I'm working on a project to take a mic input (over USB) on a RPi 2 and trigger the action of white LEDs lighting up and a Solenoid Lock activating by turning GPIO pins to ON. However, I'm far from confident in my own ability to create circuits that are correct, so I thought I'd make sure here that I'm on the right track.

I'm using a solenoid lock from Adafruit (this one) that needs 12V and takes 0.5A to fully charge the electromagnet. To move from 5V on the RPi 2 to 12V needed for the lock, I'm looking at using a flexible DC Booster. The LEDs are Adafruit Sequins.

So, my questions are just two: 1) is my wiring diagram anywhere close? and 2) can I use just any GPIO pins as ON/OFF switches to complete each circuit?

Thank you to anyone willing to lend a word!

Raspberry Pi with LEDs and Lock Solenoid Fritz Diagram


Comments on the circuit:

  • The transistor Q1 needs to swap the collector and emitter, so the emitter (with the arrow) is the one connected to ground.
  • The GPIO5 connection isn't right, because it connects directly to ground, making it useless (if you drive it high, it will likely burn out due to driving too much current directly to ground). Similar to Q1, put another transistor between the LEDs and ground, with GPIO5 connected via a resistor to the transistor's base.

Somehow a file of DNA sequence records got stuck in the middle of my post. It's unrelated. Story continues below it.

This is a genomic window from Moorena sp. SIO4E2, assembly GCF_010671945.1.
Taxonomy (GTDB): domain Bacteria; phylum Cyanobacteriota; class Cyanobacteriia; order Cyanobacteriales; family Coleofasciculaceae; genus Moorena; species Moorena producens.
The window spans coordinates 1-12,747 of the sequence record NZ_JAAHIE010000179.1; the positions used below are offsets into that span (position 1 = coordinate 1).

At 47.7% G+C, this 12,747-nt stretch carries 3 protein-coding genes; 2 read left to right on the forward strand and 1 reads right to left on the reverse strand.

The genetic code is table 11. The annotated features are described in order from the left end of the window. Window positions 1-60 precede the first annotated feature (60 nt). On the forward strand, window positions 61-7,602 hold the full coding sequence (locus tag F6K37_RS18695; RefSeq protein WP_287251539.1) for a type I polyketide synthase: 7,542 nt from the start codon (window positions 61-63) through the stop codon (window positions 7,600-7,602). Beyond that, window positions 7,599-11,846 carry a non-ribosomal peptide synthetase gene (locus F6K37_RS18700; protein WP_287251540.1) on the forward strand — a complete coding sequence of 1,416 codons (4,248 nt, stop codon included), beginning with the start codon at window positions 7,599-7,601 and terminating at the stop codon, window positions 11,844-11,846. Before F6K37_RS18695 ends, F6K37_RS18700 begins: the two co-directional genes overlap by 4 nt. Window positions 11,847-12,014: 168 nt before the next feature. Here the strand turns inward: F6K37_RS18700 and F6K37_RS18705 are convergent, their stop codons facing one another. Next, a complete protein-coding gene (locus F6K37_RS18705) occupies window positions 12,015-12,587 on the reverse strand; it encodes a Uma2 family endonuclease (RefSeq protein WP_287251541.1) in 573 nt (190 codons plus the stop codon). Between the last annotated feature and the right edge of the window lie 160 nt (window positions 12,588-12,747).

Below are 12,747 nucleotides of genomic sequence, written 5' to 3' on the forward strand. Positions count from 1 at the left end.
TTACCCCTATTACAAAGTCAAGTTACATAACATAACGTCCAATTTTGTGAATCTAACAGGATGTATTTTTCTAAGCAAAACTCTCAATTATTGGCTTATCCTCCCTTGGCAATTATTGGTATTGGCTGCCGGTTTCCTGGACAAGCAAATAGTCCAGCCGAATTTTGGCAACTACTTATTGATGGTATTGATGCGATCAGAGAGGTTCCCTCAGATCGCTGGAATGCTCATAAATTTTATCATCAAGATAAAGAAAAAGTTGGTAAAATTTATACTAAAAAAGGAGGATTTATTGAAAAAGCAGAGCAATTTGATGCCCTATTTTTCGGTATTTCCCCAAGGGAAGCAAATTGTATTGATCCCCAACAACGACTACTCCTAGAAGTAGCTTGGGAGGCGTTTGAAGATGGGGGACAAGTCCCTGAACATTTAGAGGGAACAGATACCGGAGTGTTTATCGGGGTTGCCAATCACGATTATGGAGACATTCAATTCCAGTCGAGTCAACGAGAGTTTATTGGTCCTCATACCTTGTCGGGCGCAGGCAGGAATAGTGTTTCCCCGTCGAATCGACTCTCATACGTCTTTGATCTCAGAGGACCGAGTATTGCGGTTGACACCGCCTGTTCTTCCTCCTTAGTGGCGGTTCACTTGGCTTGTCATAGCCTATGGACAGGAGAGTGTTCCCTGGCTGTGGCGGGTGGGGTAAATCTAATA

• Each LED also needs a series resistor to control the amount of current that goes through it.

Can I use just any GPIO pins as ON/OFF switches to complete each circuit?

Each GPIO has a maximum current limit. If the GPIO is driving something that uses no more than that current limit, then you can connect it directly. Otherwise, you need to have the GPIO drive a transistor that can handle the current of the circuit it's driving.

  • Thank you - your reply was extremely helpful. Ok, so I have a couple more questions in follow up. 1) Can the resistor/transistor for GPIO5 be the same ones (2.2k ohm and the TIP120)? 2) Each LED has a 100 ohm resistor already in series on its board, will that do? – Steve-o Dec 1 '16 at 2:09
  • Also, I realize now I believe I could connect the LED parallels straight to GPIO5 and ground instead. I'm seeing the Adafruit peeps do it here: youtu.be/c7H5dYH_ghE – Steve-o Dec 1 '16 at 2:22

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